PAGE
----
Dave Crocker <dhc(_at_)dcrocker(_dot_)net> wrote:
John Leslie wrote:
The "fix" Doug and I put into TBR is to extend the time to formal
handoff, by any amount the receiving mail system may choose, which
accomplishes much of what keeping the TCP connection open would -- at
a far smaller cost (the queue of URIs could be written to disk, for
Although only a near-term, tactical benefit, greylisting directly
impacts mail from bad actors.
I wouldn't describe it as "only near-term". I don't notice folks
abandoning graylisting in droves. When graylisting is used to buy time
to gather enough reputation information, its long-term benefit can be
Its serious downside is that it also impacts first-time mail from good
First-time email from originators who haven't yet developed a
reputation, alas, _deserves_ to be delayed.
In contrast, your scheme will only be used for mail from good actors.
That's not as certain as you think. Many spammers seem to choose
their customers for stupidity, and such customers might well believe
that the spammer has delivered on their promise merely by delivering
the TBR. In any case, we cannot _assume_ only good actors will use
This is exactly the mail that does *not* need to be held up.
The world is not merely stranger than you imagine: it is stranger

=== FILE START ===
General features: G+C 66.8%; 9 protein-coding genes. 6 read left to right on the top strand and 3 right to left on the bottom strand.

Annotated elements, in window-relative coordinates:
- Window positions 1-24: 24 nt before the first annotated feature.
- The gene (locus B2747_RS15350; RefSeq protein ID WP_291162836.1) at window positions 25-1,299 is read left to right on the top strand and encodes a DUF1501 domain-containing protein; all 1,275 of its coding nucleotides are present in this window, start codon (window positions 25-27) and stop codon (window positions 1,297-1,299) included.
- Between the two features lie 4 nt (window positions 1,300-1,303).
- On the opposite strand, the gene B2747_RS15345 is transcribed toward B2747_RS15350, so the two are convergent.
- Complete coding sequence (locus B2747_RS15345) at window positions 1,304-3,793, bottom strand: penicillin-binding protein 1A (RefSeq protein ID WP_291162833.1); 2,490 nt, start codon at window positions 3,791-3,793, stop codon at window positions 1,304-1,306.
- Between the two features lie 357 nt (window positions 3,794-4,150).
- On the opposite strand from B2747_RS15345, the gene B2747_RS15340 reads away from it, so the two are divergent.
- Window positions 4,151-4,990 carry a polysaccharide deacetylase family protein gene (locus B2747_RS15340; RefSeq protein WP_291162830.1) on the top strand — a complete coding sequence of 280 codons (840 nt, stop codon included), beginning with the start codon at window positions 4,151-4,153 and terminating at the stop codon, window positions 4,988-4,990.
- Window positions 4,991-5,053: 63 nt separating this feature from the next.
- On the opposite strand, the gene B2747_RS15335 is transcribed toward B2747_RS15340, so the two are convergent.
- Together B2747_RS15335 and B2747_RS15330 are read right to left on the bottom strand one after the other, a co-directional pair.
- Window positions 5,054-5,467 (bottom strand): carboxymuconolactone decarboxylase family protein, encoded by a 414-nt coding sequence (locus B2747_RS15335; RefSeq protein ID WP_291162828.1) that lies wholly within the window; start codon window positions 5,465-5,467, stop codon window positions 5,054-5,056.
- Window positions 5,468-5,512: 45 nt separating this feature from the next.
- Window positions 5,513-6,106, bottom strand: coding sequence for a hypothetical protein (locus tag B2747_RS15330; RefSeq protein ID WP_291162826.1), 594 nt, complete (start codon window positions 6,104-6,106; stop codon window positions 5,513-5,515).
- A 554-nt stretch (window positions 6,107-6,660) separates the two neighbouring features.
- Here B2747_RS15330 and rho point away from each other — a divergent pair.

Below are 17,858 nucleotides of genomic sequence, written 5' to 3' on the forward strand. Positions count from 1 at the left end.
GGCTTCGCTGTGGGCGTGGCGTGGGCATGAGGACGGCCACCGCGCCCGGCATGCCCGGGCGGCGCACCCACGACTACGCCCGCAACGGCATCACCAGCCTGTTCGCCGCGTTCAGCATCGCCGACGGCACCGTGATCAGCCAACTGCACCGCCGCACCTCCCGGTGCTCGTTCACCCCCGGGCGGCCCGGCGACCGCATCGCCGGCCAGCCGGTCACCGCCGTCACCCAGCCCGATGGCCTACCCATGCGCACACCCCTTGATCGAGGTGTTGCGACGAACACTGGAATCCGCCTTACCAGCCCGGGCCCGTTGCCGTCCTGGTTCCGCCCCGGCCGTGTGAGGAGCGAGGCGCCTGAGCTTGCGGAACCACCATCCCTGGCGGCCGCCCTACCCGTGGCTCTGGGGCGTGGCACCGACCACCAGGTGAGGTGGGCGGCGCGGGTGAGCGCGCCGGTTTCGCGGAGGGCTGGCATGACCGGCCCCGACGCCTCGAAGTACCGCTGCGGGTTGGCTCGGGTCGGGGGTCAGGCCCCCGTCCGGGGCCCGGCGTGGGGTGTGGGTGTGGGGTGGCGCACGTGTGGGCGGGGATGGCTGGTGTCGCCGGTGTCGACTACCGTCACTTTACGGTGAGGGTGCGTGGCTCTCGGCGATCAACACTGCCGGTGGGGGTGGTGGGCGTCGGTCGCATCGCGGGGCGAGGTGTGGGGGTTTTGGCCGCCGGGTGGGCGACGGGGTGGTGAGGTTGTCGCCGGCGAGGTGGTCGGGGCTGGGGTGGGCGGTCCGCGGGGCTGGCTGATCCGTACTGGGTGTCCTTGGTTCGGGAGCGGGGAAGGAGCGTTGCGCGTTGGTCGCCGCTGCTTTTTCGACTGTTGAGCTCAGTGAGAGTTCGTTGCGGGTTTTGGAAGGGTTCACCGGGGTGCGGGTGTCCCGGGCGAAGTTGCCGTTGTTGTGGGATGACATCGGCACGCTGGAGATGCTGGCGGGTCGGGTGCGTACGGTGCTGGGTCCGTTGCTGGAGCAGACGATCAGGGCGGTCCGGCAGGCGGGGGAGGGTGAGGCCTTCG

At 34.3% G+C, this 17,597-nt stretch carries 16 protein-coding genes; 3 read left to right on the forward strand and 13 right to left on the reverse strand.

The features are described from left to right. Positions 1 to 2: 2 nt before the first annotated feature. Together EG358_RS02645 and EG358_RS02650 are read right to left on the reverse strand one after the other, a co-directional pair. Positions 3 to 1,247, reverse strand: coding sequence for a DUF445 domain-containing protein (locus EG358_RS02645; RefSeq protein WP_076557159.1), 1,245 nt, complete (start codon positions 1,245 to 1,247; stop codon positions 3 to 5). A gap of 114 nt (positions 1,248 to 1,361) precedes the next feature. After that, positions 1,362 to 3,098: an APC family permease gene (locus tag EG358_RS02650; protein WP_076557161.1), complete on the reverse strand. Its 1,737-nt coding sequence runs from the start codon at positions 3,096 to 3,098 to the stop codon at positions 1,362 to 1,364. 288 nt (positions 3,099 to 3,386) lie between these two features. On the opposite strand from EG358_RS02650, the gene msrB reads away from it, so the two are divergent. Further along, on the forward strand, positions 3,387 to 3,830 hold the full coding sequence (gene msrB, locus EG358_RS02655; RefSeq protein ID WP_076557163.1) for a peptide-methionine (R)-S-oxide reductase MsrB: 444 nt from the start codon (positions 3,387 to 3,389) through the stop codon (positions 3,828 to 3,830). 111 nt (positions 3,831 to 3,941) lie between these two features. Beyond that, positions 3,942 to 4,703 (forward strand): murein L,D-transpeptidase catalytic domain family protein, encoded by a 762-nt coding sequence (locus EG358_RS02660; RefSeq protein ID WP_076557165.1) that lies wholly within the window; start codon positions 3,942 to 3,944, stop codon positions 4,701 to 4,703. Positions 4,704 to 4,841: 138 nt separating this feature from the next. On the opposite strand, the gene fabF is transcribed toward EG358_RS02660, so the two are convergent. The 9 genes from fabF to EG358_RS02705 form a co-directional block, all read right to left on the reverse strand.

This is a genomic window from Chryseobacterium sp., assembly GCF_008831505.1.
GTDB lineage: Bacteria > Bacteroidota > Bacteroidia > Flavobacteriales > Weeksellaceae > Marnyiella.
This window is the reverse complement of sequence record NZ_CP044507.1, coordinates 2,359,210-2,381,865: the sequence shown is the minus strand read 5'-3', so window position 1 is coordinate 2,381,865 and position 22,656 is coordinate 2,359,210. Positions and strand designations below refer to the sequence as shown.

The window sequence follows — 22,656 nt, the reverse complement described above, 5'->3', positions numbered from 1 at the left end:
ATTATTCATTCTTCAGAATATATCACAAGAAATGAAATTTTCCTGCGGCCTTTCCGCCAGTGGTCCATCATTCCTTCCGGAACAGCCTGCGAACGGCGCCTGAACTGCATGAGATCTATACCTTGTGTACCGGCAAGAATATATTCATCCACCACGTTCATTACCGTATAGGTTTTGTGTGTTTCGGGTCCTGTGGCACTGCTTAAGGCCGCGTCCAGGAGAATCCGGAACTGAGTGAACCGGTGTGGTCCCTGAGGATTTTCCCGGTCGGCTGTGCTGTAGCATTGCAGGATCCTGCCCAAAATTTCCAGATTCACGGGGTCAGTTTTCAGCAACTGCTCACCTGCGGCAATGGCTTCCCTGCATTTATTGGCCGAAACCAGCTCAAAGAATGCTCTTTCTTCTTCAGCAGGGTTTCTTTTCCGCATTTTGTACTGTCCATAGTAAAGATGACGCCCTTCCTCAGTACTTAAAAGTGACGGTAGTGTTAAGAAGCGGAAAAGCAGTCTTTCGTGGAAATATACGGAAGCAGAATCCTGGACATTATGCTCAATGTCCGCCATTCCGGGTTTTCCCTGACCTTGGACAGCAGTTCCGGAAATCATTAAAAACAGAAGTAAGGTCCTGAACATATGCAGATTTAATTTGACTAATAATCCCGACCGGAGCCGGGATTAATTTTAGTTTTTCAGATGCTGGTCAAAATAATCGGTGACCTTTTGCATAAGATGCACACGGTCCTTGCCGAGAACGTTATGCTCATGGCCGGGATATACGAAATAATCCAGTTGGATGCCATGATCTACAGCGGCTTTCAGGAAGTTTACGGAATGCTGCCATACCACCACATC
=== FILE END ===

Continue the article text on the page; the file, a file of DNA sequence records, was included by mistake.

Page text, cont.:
than you _can_ imagine.
The mail which "does not need to be held up" is mail from well-known
and trusted senders. Anything else may well be abusive in someone's
eyes. Hopefully, graylisting won't be applied to the first kind.
So the mechanism increases delay
Measurably, probably; perceptibly, probably not.
and at least doubles the transaction load for mail from good actors,
I continue to ask you for the basis of this calculation. I'm _not_
going to guess what you mean by this, Dave!
while having no impact on mail from bad actors.
With the spam load generally acknowledged to be 90% or more, it
would be a major victory to _have_ a mechanism used only by good
actors. We could double our resources devoted to the 10%, and the
overall cost would barely twitch.
We don't _need_ any impact on mail from bad actors beyond setting
our graylisting parameters to graylist harder when our network load
is higher -- thus giving priority to what we classify as "good actors".
Where is the benefit, here?
There isn't only one benefit. Greylisting without encouraging a
doubling of SMTP traffic would be a benefit. Smoothing network load
by scheduling TBR retrievals would be another. There's the benefit
of having a mechanism available to those who must work from Cable
Internet addresses which are increasingly blacklisted. And please
don't forget the benefit of transferring an immutable message text.
John Leslie <john(_at_)jlc(_dot_)net>